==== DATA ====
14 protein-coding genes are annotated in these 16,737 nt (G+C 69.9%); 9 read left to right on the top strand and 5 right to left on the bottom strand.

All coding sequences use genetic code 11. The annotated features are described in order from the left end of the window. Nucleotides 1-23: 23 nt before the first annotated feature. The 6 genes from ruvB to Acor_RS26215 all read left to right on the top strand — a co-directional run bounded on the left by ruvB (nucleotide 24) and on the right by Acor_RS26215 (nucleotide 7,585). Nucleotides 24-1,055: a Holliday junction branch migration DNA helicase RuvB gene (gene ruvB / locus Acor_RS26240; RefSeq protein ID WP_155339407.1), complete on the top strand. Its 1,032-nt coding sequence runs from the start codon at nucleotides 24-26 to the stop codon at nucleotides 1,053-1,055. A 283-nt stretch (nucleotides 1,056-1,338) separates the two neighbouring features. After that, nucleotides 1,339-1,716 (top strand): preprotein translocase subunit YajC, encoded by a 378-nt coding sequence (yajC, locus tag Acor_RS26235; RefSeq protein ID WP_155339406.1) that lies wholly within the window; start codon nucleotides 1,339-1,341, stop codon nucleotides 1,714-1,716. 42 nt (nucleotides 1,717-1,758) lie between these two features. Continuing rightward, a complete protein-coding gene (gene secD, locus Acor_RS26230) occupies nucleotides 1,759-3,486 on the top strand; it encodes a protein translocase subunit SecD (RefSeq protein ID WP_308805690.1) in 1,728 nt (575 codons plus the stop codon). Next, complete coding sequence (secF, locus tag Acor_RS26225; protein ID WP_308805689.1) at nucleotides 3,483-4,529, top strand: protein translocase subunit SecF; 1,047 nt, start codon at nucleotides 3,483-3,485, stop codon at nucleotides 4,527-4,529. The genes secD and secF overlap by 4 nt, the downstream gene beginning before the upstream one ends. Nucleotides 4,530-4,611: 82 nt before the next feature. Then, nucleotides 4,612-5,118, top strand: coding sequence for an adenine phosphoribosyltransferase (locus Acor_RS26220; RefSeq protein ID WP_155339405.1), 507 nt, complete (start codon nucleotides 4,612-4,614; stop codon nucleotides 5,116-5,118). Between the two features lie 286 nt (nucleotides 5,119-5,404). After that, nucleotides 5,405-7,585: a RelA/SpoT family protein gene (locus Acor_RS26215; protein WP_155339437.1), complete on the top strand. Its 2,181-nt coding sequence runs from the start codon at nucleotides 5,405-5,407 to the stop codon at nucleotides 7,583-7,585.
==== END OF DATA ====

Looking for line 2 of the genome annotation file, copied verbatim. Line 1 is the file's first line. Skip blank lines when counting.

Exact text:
All coding sequences use genetic code 11. The annotated features are described in order from the left end of the window. Nucleotides 1-23: 23 nt before the first annotated feature. The 6 genes from ruvB to Acor_RS26215 all read left to right on the top strand — a co-directional run bounded on the left by ruvB (nucleotide 24) and on the right by Acor_RS26215 (nucleotide 7,585). Nucleotides 24-1,055: a Holliday junction branch migration DNA helicase RuvB gene (gene ruvB / locus Acor_RS26240; RefSeq protein ID WP_155339407.1), complete on the top strand. Its 1,032-nt coding sequence runs from the start codon at nucleotides 24-26 to the stop codon at nucleotides 1,053-1,055. A 283-nt stretch (nucleotides 1,056-1,338) separates the two neighbouring features. After that, nucleotides 1,339-1,716 (top strand): preprotein translocase subunit YajC, encoded by a 378-nt coding sequence (yajC, locus tag Acor_RS26235; RefSeq protein ID WP_155339406.1) that lies wholly within the window; start codon nucleotides 1,339-1,341, stop codon nucleotides 1,714-1,716. 42 nt (nucleotides 1,717-1,758) lie between these two features. Continuing rightward, a complete protein-coding gene (gene secD, locus Acor_RS26230) occupies nucleotides 1,759-3,486 on the top strand; it encodes a protein translocase subunit SecD (RefSeq protein ID WP_308805690.1) in 1,728 nt (575 codons plus the stop codon). Next, complete coding sequence (secF, locus tag Acor_RS26225; protein ID WP_308805689.1) at nucleotides 3,483-4,529, top strand: protein translocase subunit SecF; 1,047 nt, start codon at nucleotides 3,483-3,485, stop codon at nucleotides 4,527-4,529. The genes secD and secF overlap by 4 nt, the downstream gene beginning before the upstream one ends. Nucleotides 4,530-4,611: 82 nt before the next feature. Then, nucleotides 4,612-5,118, top strand: coding sequence for an adenine phosphoribosyltransferase (locus Acor_RS26220; RefSeq protein ID WP_155339405.1), 507 nt, complete (start codon nucleotides 4,612-4,614; stop codon nucleotides 5,116-5,118). Between the two features lie 286 nt (nucleotides 5,119-5,404). After that, nucleotides 5,405-7,585: a RelA/SpoT family protein gene (locus Acor_RS26215; protein WP_155339437.1), complete on the top strand. Its 2,181-nt coding sequence runs from the start codon at nucleotides 5,405-5,407 to the stop codon at nucleotides 7,583-7,585.